I've been composing for most of my life. Lately, I've started to accumulate a rather large number of completed pieces. I recently realized that it may be time for me to start looking for musicians to play them. I would record them myself, however most of the pieces are for instruments I don't play, and those that are written for my instrument are too complex for me to play.

I would pay people to play my music, but I can not afford to, as I have had a steady job for several years. I also do not have equipment of a high enough quality (I still have a computer with a beige casing) to create anything more then a midi file.

I was wondering what kind of advice you guys could give me pertaining to this topic.

2 Answers 2


This is a great question for a Really Big Topic and I could probably write a book about all this stuff. Here are two solutions: 1 in general and 1 for you specifically:

1.) Especially today, people need “buy-in” to play your music. Be it personal connection / money / opportunity / mutual gains / or they just like your music. Whatever it is, it has to be there. One of the biggest blunders composers make is that they do everything in a vacuum. Get people / organizations involved from the very beginning. Don’t write a note unless you’ve got people land a deadline lined up.

2.) In your situation specifically I would reach out to local music schools, if there are any in your area. Aim to get the students to play some of your music (even if it’s just a reading session). Record it. They’re students so if you offer soda / pizza as payment they’ll likely do it. I highly recommend not initially contacting them through email. Go to some concerts; pick out some notable performers; talk to them afterward (compliments, ask about careers, etc); see if they’ll agree to read something of yours. If it’s good and they dig it, maybe roll that into a performance.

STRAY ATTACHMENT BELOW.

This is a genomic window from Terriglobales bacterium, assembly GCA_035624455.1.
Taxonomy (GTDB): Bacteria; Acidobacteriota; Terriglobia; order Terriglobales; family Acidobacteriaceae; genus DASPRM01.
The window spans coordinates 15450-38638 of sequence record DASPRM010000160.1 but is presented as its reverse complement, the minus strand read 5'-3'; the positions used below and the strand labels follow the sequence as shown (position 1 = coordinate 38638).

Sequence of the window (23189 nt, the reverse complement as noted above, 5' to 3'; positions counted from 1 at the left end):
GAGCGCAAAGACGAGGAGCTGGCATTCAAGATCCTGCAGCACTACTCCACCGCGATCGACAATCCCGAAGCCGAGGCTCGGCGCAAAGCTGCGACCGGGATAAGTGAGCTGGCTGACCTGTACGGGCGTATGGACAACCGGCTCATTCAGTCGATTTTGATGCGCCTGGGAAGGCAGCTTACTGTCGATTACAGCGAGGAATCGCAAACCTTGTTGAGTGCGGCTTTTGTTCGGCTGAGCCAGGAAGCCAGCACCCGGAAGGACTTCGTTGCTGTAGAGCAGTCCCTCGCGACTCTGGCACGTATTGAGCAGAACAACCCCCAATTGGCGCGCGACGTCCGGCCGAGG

Do not bother with orchestras. They don’t have the time or money. Every conductor has a stack of cold call scores about 2 feet tall. Everyone wants to write for orchestra because it’s a big sound and the idea is romantic and glamorous. In reality, it might account for 10% of your output. They never have enough time to rehearse you, you’re fighting against indoctrination of outdated thought (a lot of the time) and fear of ticket sales. Why do I mention this? Another classic blunder I see amateur composers make is that they only write these huge, sprawling pieces for orchestra. Typically orchestras will only play your music under one of three conditions:

1.) You have a commission. 2.) You won a competition. 3.) You are part of a festival that offers orchestral readings / performance.

Unless one of those things is the motivation for your piece, don’t use your valuable time writing for it. Focus instead on chamber music, which is MUCH more likely to get played.

Last, the subtext here is that for those three things, go find them! They will not come to you. You have to go find the things you want to have happen in your career.

A little bit of a tangent in the middle there, but I think it still appropriately addresses the question. Seeing someone else pipe in about orchestras as part of the solution; I just had to latch onto that!

Hope that helps and happy composing.

  • Music shops can be good places for putting up notices too. Except most people play guitar.
    – Pyromonk
    Jan 11, 2020 at 2:00

This is a common problem for us aspiring composers. Obviously if you have musician friends, then they would (or should) be happy to play through your music. However, as we all know, money talks. I was confused by your statement "I can not afford to, as I have had a steady job..." I presume you meant that you have NOT had a steady job in years?
Anyway, there are other avenues to explore. You could contact your local (or nearest) orchestra and also music school and ask if they have any ideas. Professional orchestras often have composers' workshops, and music schools often have small concerts that would happily involve local composer talent. Good luck.

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